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Kanatal – An Odyssey of forests & Mountains

Kanatal – An Odyssey of forests & Mountains

Kanatal is a delightful little hamlet nestled in the Garhwal mountains about 50KMS ahead of Mussoorie. It’s altitude of 8500 feet ensures the weather is brilliant round the year. What’s more, there’s a fair amount of snow between December to February. If your idea of a holiday is a quiet place with verdant forests and towering mountains, then you cannot go wrong with Kanatal.

Getting to Kanatal

We started from Udaipur on 23 December, 2020 at 0600HRS. Following the straight and not so narrow, we reached Delhi by 1900HRS that evening. Admittedly, 13 hours seemed a bit much to traverse the 650KMS that we did that day. However, factor in a couple of halts to fix flat tires and accommodate unscheduled tea breaks. Add to that a 20KM detour to avoid road closures due to the farmer protests and the timing doesn’t seem all that bad.

After staying at the Holiday Inn at Aerocity for one night, we left next morning at 0930HRS for Kanatal. Now, there are two routes that get you to this part of the Tehri – Garhwal Himalayas. One goes via Saharanpur on the upper Ganga Canal route. This is 340KMS long and takes about 8 hours to cover. The other is on NH343 through Haridwar, Rishikesh and Chamba before getting to Kanatal. This route though 330KMS long, takes about 40 minutes longer.

Somewhere near Meerut our cars got separated. We ended up on the NH 343 route to Kanatal. The other car took the traditional route via Dehradun and Mussoorie. Up until Rishikesh we encountered a fair amount of traffic. The going was pretty brisk though. Other than the jams we encountered while getting through Haridwar and Rishikesh, that is. Once we crossed Rishikesh, it was as if we’d left modern civilization behind! Evidently, this isn’t the preferred route for the average traveler to Kanatal.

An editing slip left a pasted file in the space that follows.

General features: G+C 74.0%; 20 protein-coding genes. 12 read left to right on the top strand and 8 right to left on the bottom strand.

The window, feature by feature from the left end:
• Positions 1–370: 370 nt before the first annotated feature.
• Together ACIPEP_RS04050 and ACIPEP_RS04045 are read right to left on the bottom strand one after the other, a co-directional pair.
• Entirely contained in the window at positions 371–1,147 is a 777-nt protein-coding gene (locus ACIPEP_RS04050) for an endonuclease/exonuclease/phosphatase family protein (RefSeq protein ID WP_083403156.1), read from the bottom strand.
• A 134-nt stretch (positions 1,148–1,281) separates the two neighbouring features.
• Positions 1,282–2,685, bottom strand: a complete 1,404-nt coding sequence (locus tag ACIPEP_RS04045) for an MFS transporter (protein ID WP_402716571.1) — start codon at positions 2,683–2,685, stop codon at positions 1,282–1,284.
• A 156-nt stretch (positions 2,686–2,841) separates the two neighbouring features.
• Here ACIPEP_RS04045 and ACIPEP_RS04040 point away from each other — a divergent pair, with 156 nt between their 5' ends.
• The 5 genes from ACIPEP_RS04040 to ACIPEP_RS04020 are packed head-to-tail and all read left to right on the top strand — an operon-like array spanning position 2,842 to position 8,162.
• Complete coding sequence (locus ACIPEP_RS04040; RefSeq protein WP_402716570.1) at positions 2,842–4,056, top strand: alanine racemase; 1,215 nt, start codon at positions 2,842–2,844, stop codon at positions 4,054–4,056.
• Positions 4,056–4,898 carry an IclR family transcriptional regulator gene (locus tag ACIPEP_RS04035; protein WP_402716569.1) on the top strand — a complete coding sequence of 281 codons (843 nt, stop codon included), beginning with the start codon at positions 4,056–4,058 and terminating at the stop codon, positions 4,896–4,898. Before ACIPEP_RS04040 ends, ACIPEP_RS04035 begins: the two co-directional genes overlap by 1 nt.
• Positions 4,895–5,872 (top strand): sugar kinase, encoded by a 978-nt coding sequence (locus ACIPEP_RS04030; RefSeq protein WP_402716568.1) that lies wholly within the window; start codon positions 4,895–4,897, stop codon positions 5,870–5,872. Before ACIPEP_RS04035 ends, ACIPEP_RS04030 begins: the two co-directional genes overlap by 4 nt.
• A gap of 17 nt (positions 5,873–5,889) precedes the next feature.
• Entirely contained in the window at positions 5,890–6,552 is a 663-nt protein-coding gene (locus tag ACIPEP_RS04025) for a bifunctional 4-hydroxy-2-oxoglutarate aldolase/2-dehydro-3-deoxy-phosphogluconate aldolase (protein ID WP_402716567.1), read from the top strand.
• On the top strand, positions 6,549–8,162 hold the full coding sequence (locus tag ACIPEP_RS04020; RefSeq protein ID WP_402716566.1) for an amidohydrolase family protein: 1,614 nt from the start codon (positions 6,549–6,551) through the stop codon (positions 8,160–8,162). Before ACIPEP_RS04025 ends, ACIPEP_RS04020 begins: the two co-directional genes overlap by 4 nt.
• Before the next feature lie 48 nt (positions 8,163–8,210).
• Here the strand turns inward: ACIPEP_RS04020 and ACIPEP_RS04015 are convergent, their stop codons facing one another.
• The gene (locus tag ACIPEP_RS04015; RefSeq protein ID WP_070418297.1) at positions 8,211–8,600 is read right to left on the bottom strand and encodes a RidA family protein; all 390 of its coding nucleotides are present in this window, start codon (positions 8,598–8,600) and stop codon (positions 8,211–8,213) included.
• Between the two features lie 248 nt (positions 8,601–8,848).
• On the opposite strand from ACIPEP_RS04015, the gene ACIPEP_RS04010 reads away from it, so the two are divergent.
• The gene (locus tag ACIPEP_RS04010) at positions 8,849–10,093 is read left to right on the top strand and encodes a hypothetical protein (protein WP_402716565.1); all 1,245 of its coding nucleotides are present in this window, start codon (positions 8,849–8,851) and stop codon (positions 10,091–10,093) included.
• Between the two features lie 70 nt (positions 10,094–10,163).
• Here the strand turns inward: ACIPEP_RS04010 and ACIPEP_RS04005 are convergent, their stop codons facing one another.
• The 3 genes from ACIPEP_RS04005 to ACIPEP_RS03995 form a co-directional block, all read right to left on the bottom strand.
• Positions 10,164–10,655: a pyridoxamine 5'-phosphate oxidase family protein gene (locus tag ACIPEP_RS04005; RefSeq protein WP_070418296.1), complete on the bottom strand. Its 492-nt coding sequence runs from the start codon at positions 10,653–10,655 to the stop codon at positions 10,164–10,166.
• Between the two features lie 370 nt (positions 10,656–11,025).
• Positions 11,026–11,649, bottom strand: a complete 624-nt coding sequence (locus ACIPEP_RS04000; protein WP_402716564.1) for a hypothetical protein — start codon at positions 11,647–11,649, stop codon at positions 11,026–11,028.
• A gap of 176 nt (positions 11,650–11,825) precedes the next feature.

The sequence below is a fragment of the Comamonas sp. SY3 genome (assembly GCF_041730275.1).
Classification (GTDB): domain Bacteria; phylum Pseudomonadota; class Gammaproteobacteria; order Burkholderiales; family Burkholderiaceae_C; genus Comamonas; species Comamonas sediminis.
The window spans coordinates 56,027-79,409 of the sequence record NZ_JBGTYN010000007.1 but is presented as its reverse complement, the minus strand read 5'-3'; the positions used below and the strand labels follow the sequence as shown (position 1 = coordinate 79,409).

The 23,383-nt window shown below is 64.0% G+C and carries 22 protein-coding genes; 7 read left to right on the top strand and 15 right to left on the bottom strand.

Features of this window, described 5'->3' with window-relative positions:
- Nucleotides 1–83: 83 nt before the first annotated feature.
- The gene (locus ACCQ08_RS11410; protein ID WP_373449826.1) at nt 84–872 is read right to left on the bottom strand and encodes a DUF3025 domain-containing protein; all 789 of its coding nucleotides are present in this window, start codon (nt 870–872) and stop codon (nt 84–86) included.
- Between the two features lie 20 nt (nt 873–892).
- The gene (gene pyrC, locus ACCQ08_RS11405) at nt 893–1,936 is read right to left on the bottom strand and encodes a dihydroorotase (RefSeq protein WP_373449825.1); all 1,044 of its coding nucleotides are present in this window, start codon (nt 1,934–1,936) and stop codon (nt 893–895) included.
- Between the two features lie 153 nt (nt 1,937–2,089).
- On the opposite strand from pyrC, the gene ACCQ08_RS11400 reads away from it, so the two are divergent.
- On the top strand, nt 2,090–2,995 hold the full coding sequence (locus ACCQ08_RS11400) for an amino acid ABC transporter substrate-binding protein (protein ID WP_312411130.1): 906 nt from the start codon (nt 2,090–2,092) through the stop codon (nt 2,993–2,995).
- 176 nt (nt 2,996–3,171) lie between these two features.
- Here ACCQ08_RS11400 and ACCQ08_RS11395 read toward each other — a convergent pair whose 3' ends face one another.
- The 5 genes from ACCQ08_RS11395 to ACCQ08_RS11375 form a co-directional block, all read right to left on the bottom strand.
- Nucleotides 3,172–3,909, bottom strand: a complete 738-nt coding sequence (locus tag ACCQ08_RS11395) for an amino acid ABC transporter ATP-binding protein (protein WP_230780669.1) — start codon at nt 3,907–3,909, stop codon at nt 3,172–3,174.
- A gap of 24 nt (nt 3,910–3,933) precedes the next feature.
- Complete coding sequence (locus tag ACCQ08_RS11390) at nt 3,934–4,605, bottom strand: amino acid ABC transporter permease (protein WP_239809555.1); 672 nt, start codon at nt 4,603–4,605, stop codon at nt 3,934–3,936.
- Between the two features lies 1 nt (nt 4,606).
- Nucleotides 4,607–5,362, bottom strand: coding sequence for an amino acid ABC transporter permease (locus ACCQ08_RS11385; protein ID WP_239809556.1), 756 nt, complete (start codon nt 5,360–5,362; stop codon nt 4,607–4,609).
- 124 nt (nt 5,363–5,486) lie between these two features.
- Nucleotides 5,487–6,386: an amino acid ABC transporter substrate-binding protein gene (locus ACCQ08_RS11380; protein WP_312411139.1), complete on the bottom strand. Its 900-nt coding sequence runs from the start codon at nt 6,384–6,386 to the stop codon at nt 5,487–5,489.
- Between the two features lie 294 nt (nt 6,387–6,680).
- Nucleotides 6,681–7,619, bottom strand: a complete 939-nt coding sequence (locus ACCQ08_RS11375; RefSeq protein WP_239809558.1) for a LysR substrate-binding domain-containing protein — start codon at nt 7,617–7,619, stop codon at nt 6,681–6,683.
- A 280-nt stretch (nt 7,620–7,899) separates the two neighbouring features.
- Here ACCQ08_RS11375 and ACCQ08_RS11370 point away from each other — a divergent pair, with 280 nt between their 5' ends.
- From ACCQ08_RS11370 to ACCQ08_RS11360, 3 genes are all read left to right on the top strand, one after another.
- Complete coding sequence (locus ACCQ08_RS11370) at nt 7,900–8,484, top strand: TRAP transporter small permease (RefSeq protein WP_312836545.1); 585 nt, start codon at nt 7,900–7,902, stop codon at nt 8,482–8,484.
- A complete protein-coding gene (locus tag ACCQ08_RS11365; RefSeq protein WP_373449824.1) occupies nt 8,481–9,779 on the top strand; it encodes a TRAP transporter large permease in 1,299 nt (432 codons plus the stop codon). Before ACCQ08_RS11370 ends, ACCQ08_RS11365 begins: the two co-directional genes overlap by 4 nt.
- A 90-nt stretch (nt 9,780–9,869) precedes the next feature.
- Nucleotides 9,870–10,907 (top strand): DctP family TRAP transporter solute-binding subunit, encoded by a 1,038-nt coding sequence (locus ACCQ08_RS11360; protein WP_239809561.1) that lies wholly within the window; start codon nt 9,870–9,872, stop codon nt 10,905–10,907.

For the next two hours or so, we barely passed another vehicle. The road was surprisingly good, a 2 lane highway cutting through the rugged mountains. Either side of the road were beautiful mountains and valleys. Periodically we’d cross a small hamlet with curious kids looking at our car passing by. As we got closer to Chamba, the scenery gradually changed.

A path through the Kaudia forest
A path through the Kaudia forest range

It looked almost forbidding in the late afternoon sun. This was especially so each time we’d pass a particularly shaded section of the road. The shadow & drop in temperature meant the sense of seclusion was acute. It was absolutely brilliant and one could well imagine how it would be at Kanatal.

All of a sudden, we stumbled across a largish town in the middle of nowhere. Chamba. From thereon the road steadily wound up at a reasonably steep incline. Chamba is at an altitude of 1000 meters whereas Kanatal is at nearly 2600 meters. Effectively, you gain nearly 5500 feet in altitude over the 13 KMS that separate the two towns. This is of course marked by a commensurate drop in the temperature! By the time we got to the resort in Kanatal, the car thermometer showed the temperature to be 2 degrees C.